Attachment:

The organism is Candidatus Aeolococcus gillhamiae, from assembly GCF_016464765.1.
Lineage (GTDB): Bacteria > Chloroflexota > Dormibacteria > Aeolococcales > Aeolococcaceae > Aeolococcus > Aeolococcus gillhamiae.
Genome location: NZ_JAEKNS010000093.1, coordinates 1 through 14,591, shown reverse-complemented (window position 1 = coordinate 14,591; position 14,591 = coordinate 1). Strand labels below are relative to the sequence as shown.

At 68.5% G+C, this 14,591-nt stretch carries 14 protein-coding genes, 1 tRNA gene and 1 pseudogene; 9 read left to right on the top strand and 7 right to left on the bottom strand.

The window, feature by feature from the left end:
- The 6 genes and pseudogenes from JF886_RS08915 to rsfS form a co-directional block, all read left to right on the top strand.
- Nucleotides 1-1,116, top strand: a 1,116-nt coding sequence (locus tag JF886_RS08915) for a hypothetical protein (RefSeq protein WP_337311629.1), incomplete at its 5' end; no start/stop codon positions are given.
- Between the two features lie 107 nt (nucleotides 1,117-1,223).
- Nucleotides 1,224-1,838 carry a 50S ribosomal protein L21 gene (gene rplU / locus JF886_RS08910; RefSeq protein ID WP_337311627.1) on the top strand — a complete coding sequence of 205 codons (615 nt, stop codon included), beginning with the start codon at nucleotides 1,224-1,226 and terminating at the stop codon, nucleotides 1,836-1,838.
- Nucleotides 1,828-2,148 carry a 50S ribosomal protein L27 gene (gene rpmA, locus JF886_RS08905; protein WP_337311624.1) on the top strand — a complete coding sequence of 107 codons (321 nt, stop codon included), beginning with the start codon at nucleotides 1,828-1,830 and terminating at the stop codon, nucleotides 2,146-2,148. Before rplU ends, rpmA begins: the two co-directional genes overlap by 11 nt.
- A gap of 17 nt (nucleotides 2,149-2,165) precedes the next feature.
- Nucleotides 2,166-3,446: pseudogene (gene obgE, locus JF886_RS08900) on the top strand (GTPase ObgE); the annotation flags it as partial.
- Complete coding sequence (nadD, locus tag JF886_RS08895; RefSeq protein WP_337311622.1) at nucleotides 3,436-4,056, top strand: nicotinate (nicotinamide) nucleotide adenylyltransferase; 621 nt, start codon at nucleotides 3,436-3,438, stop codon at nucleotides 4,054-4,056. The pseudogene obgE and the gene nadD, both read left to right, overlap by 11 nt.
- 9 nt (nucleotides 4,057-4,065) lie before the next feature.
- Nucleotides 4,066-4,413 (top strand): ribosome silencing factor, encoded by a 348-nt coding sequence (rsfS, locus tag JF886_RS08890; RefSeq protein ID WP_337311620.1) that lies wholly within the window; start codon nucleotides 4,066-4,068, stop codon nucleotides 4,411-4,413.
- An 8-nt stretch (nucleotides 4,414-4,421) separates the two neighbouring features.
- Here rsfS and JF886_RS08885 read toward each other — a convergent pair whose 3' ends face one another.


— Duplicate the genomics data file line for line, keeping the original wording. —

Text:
The organism is Candidatus Aeolococcus gillhamiae, from assembly GCF_016464765.1.
Lineage (GTDB): Bacteria > Chloroflexota > Dormibacteria > Aeolococcales > Aeolococcaceae > Aeolococcus > Aeolococcus gillhamiae.
Genome location: NZ_JAEKNS010000093.1, coordinates 1 through 14,591, shown reverse-complemented (window position 1 = coordinate 14,591; position 14,591 = coordinate 1). Strand labels below are relative to the sequence as shown.

At 68.5% G+C, this 14,591-nt stretch carries 14 protein-coding genes, 1 tRNA gene and 1 pseudogene; 9 read left to right on the top strand and 7 right to left on the bottom strand.

The window, feature by feature from the left end:
- The 6 genes and pseudogenes from JF886_RS08915 to rsfS form a co-directional block, all read left to right on the top strand.
- Nucleotides 1-1,116, top strand: a 1,116-nt coding sequence (locus tag JF886_RS08915) for a hypothetical protein (RefSeq protein WP_337311629.1), incomplete at its 5' end; no start/stop codon positions are given.
- Between the two features lie 107 nt (nucleotides 1,117-1,223).
- Nucleotides 1,224-1,838 carry a 50S ribosomal protein L21 gene (gene rplU / locus JF886_RS08910; RefSeq protein ID WP_337311627.1) on the top strand — a complete coding sequence of 205 codons (615 nt, stop codon included), beginning with the start codon at nucleotides 1,224-1,226 and terminating at the stop codon, nucleotides 1,836-1,838.
- Nucleotides 1,828-2,148 carry a 50S ribosomal protein L27 gene (gene rpmA, locus JF886_RS08905; protein WP_337311624.1) on the top strand — a complete coding sequence of 107 codons (321 nt, stop codon included), beginning with the start codon at nucleotides 1,828-1,830 and terminating at the stop codon, nucleotides 2,146-2,148. Before rplU ends, rpmA begins: the two co-directional genes overlap by 11 nt.
- A gap of 17 nt (nucleotides 2,149-2,165) precedes the next feature.
- Nucleotides 2,166-3,446: pseudogene (gene obgE, locus JF886_RS08900) on the top strand (GTPase ObgE); the annotation flags it as partial.
- Complete coding sequence (nadD, locus tag JF886_RS08895; RefSeq protein WP_337311622.1) at nucleotides 3,436-4,056, top strand: nicotinate (nicotinamide) nucleotide adenylyltransferase; 621 nt, start codon at nucleotides 3,436-3,438, stop codon at nucleotides 4,054-4,056. The pseudogene obgE and the gene nadD, both read left to right, overlap by 11 nt.
- 9 nt (nucleotides 4,057-4,065) lie before the next feature.
- Nucleotides 4,066-4,413 (top strand): ribosome silencing factor, encoded by a 348-nt coding sequence (rsfS, locus tag JF886_RS08890; RefSeq protein ID WP_337311620.1) that lies wholly within the window; start codon nucleotides 4,066-4,068, stop codon nucleotides 4,411-4,413.
- An 8-nt stretch (nucleotides 4,414-4,421) separates the two neighbouring features.
- Here rsfS and JF886_RS08885 read toward each other — a convergent pair whose 3' ends face one another.